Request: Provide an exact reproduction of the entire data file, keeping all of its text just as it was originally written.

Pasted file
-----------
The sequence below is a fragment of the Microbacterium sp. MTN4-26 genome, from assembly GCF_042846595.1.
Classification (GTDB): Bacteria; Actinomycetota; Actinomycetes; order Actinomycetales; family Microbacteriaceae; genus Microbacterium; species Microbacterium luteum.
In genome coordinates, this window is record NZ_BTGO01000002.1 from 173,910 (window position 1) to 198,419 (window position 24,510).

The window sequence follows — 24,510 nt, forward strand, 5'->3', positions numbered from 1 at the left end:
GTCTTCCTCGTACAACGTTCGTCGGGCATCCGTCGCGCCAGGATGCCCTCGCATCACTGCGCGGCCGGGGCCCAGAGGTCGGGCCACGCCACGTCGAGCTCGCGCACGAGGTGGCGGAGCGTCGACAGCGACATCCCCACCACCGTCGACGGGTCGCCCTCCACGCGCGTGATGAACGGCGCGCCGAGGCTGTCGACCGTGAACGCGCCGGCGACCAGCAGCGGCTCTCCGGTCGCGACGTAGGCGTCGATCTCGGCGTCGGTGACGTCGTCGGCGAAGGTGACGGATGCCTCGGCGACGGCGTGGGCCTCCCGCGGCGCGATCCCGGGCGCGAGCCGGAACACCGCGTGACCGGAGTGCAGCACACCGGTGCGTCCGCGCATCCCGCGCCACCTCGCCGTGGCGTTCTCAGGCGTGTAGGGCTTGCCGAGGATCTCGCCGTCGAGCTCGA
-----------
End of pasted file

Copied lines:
The sequence below is a fragment of the Microbacterium sp. MTN4-26 genome, from assembly GCF_042846595.1.
Classification (GTDB): Bacteria; Actinomycetota; Actinomycetes; order Actinomycetales; family Microbacteriaceae; genus Microbacterium; species Microbacterium luteum.
In genome coordinates, this window is record NZ_BTGO01000002.1 from 173,910 (window position 1) to 198,419 (window position 24,510).

The window sequence follows — 24,510 nt, forward strand, 5'->3', positions numbered from 1 at the left end:
GTCTTCCTCGTACAACGTTCGTCGGGCATCCGTCGCGCCAGGATGCCCTCGCATCACTGCGCGGCCGGGGCCCAGAGGTCGGGCCACGCCACGTCGAGCTCGCGCACGAGGTGGCGGAGCGTCGACAGCGACATCCCCACCACCGTCGACGGGTCGCCCTCCACGCGCGTGATGAACGGCGCGCCGAGGCTGTCGACCGTGAACGCGCCGGCGACCAGCAGCGGCTCTCCGGTCGCGACGTAGGCGTCGATCTCGGCGTCGGTGACGTCGTCGGCGAAGGTGACGGATGCCTCGGCGACGGCGTGGGCCTCCCGCGGCGCGATCCCGGGCGCGAGCCGGAACACCGCGTGACCGGAGTGCAGCACACCGGTGCGTCCGCGCATCCCGCGCCACCTCGCCGTGGCGTTCTCAGGCGTGTAGGGCTTGCCGAGGATCTCGCCGTCGAGCTCGA